Happy Pride! This blog post serves as an accompaniment to our month-long LGBTQ2+ Pride month series that has been posted weekly to Chestnut School of Herbal Medicine’s Instagram page throughout the month of June. The series, The Flowers We Request: Pride & Healing, has been written by Brydie (they/them) and Sarah (she/her/ella).
A plethora of resources are available for one interested in the rich traditions related to African American herbalism. Below are a few lists in various media. Included are books, conferences, Facebook groups, herbalists, organizations, and websites. This is of course only a subset of items in this field but will hopefully get you well on your way if you’re just starting to explore this area, and will be helpful to all one way or another.
Many new or modified herbal traditions arose within Black communities in North America. These traditions were most celebrated, documented, and depended upon in the Southeast, where slavery was most concentrated. Typical elements included a combination of African, European, and Indigenous healing modalities, medicinal herbs, spiritual practices, and folklore.
African American herbalism is part of the backbone of a multitude of healing traditions in many parts of the Americas. However, it is often underappreciated, as are the rich herbal traditions of the African continent. Thankfully, a time has come where lineages such as these are being lifted up and celebrated as part of the rich tapestry of healing formed over thousands of years and thousands of miles of transition and transformation.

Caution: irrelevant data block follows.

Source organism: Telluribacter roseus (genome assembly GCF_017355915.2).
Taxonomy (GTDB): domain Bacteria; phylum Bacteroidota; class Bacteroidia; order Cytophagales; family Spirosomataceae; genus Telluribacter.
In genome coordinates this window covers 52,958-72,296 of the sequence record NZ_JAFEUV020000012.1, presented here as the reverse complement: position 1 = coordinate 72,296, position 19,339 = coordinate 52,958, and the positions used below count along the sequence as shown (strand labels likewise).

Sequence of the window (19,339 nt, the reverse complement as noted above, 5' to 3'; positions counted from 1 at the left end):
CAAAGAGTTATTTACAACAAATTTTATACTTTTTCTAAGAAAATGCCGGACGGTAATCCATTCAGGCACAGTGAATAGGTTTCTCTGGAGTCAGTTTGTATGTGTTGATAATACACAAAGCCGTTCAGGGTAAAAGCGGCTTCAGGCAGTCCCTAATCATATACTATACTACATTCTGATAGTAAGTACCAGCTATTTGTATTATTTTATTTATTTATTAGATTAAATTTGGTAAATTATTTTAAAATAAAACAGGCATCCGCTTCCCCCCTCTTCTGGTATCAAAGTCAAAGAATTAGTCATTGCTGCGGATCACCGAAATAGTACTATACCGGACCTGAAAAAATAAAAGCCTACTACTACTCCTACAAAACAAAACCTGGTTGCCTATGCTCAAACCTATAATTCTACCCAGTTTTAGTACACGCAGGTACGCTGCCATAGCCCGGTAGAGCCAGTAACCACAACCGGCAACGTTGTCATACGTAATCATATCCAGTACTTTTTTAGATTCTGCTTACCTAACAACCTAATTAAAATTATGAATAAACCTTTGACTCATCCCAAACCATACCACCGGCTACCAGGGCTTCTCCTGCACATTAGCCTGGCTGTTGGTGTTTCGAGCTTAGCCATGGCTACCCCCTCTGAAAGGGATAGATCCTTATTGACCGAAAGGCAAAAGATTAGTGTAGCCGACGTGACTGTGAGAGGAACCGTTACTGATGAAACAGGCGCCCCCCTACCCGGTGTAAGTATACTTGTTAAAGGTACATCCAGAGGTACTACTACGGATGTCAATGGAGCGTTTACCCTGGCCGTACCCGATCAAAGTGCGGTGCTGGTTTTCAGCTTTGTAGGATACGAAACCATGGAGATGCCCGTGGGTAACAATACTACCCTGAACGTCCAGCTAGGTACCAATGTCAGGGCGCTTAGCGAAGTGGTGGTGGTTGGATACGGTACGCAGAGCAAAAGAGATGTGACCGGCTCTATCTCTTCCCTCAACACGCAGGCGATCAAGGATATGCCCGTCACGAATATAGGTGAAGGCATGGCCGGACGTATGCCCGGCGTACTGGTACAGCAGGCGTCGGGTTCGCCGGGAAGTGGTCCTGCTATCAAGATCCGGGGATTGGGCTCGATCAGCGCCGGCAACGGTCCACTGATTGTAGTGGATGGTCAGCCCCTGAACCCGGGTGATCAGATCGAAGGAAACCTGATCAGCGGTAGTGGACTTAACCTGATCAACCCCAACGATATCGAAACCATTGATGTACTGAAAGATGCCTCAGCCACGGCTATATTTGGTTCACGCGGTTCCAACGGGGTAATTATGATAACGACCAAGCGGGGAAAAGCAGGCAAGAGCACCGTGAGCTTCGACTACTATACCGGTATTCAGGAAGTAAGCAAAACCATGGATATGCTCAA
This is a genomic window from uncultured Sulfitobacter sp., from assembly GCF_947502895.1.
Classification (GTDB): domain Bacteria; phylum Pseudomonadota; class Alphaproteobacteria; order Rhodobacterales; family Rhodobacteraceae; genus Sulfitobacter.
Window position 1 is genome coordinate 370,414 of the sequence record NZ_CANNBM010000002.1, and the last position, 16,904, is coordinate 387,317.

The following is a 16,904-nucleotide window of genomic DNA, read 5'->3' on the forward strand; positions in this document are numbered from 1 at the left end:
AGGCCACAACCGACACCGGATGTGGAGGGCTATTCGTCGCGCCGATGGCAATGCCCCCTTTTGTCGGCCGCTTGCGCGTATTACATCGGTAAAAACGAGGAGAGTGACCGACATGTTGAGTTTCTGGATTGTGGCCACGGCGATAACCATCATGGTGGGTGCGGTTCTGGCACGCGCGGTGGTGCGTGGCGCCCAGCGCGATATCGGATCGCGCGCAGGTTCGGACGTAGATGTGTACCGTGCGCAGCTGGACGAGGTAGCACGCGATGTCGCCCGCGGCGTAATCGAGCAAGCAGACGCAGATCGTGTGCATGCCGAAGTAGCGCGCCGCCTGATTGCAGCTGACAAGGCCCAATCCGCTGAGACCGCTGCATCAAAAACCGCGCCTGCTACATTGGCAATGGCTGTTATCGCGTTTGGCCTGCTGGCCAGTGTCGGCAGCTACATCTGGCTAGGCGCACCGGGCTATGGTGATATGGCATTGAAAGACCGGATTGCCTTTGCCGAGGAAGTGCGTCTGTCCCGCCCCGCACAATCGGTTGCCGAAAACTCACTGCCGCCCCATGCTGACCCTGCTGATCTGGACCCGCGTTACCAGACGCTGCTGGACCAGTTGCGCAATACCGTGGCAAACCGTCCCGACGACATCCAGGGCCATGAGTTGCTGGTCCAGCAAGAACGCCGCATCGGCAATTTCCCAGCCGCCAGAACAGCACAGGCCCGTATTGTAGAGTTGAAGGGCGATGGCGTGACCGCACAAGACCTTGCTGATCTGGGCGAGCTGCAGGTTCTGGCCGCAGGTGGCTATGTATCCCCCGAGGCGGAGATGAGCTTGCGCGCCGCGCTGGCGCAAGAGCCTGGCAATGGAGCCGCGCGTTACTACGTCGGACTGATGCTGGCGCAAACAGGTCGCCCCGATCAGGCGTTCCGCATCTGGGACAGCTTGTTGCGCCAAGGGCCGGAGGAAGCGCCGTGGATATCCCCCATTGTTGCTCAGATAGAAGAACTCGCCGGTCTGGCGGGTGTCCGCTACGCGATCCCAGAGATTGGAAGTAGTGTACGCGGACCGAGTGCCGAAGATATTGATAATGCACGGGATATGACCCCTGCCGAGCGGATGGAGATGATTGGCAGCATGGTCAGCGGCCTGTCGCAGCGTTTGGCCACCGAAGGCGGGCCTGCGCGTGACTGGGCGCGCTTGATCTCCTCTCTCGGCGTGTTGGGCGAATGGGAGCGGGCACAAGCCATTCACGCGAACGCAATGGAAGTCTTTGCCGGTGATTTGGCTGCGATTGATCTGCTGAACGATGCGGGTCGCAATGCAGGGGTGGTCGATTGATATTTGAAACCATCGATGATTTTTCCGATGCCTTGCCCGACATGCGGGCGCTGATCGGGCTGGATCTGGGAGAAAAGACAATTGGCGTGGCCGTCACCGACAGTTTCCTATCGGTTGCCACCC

Are you ready to take your herbal book game to the next level? Here are our recommendations for advanced and clinical-quality herbal texts and references, including Ayurvedic and Chinese herbals.
Do you already love drinking herbal tea? Are you getting most or all of your herbs from the store or online? Then maybe it’s time to call in your own herbal tea garden! You don’t need a big yard or even a yard at all.
Herbal Tea Ceremonies are a delightful way to find beauty in the everyday. By slowing down and getting to better know our plant allies, we can simultaneously open up to heartfelt connection with ourselves and/or others. Making the time and space to hold your own personal herbal tea ceremony—or with a friend, your family, or a group—is a low-impact, simple act of pleasure that can lift the vibe of any day!
Ready to start or expand your herb garden? Here we’re introducing medicinal, edible, and cultivation profiles for three cherished healing plants: elderberry, lemon balm, and rose.
I love herbal medicine but I’ve never grown herbs—how do I begin an herb garden?
Have you or someone you know been asking this question lately? Then read on for inspirational and empowering steps for growing medicinal herbs at home—we give even the brownest thumb enough fertilizer to succeed in medicinal herb gardening!
Your garden wants to feed you—not just with the cultivated plants you tuck into the soil, but with a profusion of wild greens and herbs that spring up of their own generous accord. These feral guests surpass domestic veggies in nutrition and are often brimming with medicine, which makes them worthy of our attention and care in cultivated spaces.